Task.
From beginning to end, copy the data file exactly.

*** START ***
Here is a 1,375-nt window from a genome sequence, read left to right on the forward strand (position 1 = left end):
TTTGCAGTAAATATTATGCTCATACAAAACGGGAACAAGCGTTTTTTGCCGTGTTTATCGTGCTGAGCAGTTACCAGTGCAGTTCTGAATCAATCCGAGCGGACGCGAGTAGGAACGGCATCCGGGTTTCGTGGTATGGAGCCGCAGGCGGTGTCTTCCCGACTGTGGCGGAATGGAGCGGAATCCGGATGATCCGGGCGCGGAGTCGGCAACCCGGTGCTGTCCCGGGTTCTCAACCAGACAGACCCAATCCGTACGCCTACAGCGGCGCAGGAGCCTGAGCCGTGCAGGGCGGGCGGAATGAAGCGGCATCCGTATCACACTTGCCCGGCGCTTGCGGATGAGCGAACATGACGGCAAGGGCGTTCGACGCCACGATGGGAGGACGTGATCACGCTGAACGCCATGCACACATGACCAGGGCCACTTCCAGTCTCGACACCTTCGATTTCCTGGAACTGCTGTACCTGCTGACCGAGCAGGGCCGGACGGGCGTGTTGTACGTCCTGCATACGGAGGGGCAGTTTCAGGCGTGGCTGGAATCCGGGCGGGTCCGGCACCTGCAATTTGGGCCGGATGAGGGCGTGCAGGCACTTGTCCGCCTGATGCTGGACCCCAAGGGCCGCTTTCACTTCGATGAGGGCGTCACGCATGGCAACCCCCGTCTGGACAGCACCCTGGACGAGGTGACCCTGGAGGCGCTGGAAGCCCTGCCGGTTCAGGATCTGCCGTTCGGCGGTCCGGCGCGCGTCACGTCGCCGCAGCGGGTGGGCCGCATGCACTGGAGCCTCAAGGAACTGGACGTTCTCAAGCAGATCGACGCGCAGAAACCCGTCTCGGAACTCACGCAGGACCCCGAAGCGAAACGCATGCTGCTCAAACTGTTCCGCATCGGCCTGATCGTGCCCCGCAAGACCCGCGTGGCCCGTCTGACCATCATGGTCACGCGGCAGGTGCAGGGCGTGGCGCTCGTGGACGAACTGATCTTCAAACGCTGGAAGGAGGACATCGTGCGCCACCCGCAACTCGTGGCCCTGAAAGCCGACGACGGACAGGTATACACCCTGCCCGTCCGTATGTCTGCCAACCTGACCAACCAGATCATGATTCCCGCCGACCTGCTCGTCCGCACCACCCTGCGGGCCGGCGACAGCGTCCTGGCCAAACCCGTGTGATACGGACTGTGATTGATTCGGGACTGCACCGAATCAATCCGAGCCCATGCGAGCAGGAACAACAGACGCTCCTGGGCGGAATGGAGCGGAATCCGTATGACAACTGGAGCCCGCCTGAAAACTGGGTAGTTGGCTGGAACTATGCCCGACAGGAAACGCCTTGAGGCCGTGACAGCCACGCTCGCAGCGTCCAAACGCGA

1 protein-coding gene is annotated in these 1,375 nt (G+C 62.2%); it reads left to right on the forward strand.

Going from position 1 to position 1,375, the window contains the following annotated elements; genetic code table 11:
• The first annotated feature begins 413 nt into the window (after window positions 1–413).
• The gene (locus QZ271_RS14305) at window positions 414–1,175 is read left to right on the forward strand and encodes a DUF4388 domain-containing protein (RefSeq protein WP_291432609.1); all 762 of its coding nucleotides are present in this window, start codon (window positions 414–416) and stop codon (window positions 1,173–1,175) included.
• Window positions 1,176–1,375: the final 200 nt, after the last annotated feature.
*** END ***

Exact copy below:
Here is a 1,375-nt window from a genome sequence, read left to right on the forward strand (position 1 = left end):
TTTGCAGTAAATATTATGCTCATACAAAACGGGAACAAGCGTTTTTTGCCGTGTTTATCGTGCTGAGCAGTTACCAGTGCAGTTCTGAATCAATCCGAGCGGACGCGAGTAGGAACGGCATCCGGGTTTCGTGGTATGGAGCCGCAGGCGGTGTCTTCCCGACTGTGGCGGAATGGAGCGGAATCCGGATGATCCGGGCGCGGAGTCGGCAACCCGGTGCTGTCCCGGGTTCTCAACCAGACAGACCCAATCCGTACGCCTACAGCGGCGCAGGAGCCTGAGCCGTGCAGGGCGGGCGGAATGAAGCGGCATCCGTATCACACTTGCCCGGCGCTTGCGGATGAGCGAACATGACGGCAAGGGCGTTCGACGCCACGATGGGAGGACGTGATCACGCTGAACGCCATGCACACATGACCAGGGCCACTTCCAGTCTCGACACCTTCGATTTCCTGGAACTGCTGTACCTGCTGACCGAGCAGGGCCGGACGGGCGTGTTGTACGTCCTGCATACGGAGGGGCAGTTTCAGGCGTGGCTGGAATCCGGGCGGGTCCGGCACCTGCAATTTGGGCCGGATGAGGGCGTGCAGGCACTTGTCCGCCTGATGCTGGACCCCAAGGGCCGCTTTCACTTCGATGAGGGCGTCACGCATGGCAACCCCCGTCTGGACAGCACCCTGGACGAGGTGACCCTGGAGGCGCTGGAAGCCCTGCCGGTTCAGGATCTGCCGTTCGGCGGTCCGGCGCGCGTCACGTCGCCGCAGCGGGTGGGCCGCATGCACTGGAGCCTCAAGGAACTGGACGTTCTCAAGCAGATCGACGCGCAGAAACCCGTCTCGGAACTCACGCAGGACCCCGAAGCGAAACGCATGCTGCTCAAACTGTTCCGCATCGGCCTGATCGTGCCCCGCAAGACCCGCGTGGCCCGTCTGACCATCATGGTCACGCGGCAGGTGCAGGGCGTGGCGCTCGTGGACGAACTGATCTTCAAACGCTGGAAGGAGGACATCGTGCGCCACCCGCAACTCGTGGCCCTGAAAGCCGACGACGGACAGGTATACACCCTGCCCGTCCGTATGTCTGCCAACCTGACCAACCAGATCATGATTCCCGCCGACCTGCTCGTCCGCACCACCCTGCGGGCCGGCGACAGCGTCCTGGCCAAACCCGTGTGATACGGACTGTGATTGATTCGGGACTGCACCGAATCAATCCGAGCCCATGCGAGCAGGAACAACAGACGCTCCTGGGCGGAATGGAGCGGAATCCGTATGACAACTGGAGCCCGCCTGAAAACTGGGTAGTTGGCTGGAACTATGCCCGACAGGAAACGCCTTGAGGCCGTGACAGCCACGCTCGCAGCGTCCAAACGCGA

1 protein-coding gene is annotated in these 1,375 nt (G+C 62.2%); it reads left to right on the forward strand.

Going from position 1 to position 1,375, the window contains the following annotated elements; genetic code table 11:
• The first annotated feature begins 413 nt into the window (after window positions 1–413).
• The gene (locus QZ271_RS14305) at window positions 414–1,175 is read left to right on the forward strand and encodes a DUF4388 domain-containing protein (RefSeq protein WP_291432609.1); all 762 of its coding nucleotides are present in this window, start codon (window positions 414–416) and stop codon (window positions 1,173–1,175) included.
• Window positions 1,176–1,375: the final 200 nt, after the last annotated feature.